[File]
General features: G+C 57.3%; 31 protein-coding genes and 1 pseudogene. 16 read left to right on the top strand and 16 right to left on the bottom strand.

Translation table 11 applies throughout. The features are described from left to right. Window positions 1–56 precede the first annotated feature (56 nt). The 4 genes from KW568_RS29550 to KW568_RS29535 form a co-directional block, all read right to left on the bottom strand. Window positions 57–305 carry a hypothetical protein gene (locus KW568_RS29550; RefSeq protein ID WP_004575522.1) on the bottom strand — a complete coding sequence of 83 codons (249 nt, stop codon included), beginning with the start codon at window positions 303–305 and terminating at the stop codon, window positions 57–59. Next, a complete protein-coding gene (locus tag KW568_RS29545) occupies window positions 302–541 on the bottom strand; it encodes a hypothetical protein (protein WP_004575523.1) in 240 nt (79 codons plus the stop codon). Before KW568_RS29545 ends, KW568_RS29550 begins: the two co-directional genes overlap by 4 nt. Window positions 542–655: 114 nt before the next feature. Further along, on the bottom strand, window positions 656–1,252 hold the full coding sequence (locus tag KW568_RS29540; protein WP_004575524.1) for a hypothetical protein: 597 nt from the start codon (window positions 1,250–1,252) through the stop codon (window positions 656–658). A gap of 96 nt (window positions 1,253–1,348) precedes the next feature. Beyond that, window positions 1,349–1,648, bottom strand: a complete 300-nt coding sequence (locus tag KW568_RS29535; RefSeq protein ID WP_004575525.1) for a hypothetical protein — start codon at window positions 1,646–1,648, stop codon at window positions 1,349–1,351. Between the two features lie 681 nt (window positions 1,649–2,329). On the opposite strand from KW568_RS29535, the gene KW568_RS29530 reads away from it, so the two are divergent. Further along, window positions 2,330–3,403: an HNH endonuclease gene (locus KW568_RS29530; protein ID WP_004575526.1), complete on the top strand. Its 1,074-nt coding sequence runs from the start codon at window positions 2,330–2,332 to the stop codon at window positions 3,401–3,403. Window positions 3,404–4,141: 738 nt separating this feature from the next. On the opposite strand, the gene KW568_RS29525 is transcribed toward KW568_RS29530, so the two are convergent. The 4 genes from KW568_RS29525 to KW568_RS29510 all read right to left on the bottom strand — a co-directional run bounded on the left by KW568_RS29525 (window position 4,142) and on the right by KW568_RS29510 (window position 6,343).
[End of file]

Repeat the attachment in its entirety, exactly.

General features: G+C 57.3%; 31 protein-coding genes and 1 pseudogene. 16 read left to right on the top strand and 16 right to left on the bottom strand.

Translation table 11 applies throughout. The features are described from left to right. Window positions 1–56 precede the first annotated feature (56 nt). The 4 genes from KW568_RS29550 to KW568_RS29535 form a co-directional block, all read right to left on the bottom strand. Window positions 57–305 carry a hypothetical protein gene (locus KW568_RS29550; RefSeq protein ID WP_004575522.1) on the bottom strand — a complete coding sequence of 83 codons (249 nt, stop codon included), beginning with the start codon at window positions 303–305 and terminating at the stop codon, window positions 57–59. Next, a complete protein-coding gene (locus tag KW568_RS29545) occupies window positions 302–541 on the bottom strand; it encodes a hypothetical protein (protein WP_004575523.1) in 240 nt (79 codons plus the stop codon). Before KW568_RS29545 ends, KW568_RS29550 begins: the two co-directional genes overlap by 4 nt. Window positions 542–655: 114 nt before the next feature. Further along, on the bottom strand, window positions 656–1,252 hold the full coding sequence (locus tag KW568_RS29540; protein WP_004575524.1) for a hypothetical protein: 597 nt from the start codon (window positions 1,250–1,252) through the stop codon (window positions 656–658). A gap of 96 nt (window positions 1,253–1,348) precedes the next feature. Beyond that, window positions 1,349–1,648, bottom strand: a complete 300-nt coding sequence (locus tag KW568_RS29535; RefSeq protein ID WP_004575525.1) for a hypothetical protein — start codon at window positions 1,646–1,648, stop codon at window positions 1,349–1,351. Between the two features lie 681 nt (window positions 1,649–2,329). On the opposite strand from KW568_RS29535, the gene KW568_RS29530 reads away from it, so the two are divergent. Further along, window positions 2,330–3,403: an HNH endonuclease gene (locus KW568_RS29530; protein ID WP_004575526.1), complete on the top strand. Its 1,074-nt coding sequence runs from the start codon at window positions 2,330–2,332 to the stop codon at window positions 3,401–3,403. Window positions 3,404–4,141: 738 nt separating this feature from the next. On the opposite strand, the gene KW568_RS29525 is transcribed toward KW568_RS29530, so the two are convergent. The 4 genes from KW568_RS29525 to KW568_RS29510 all read right to left on the bottom strand — a co-directional run bounded on the left by KW568_RS29525 (window position 4,142) and on the right by KW568_RS29510 (window position 6,343).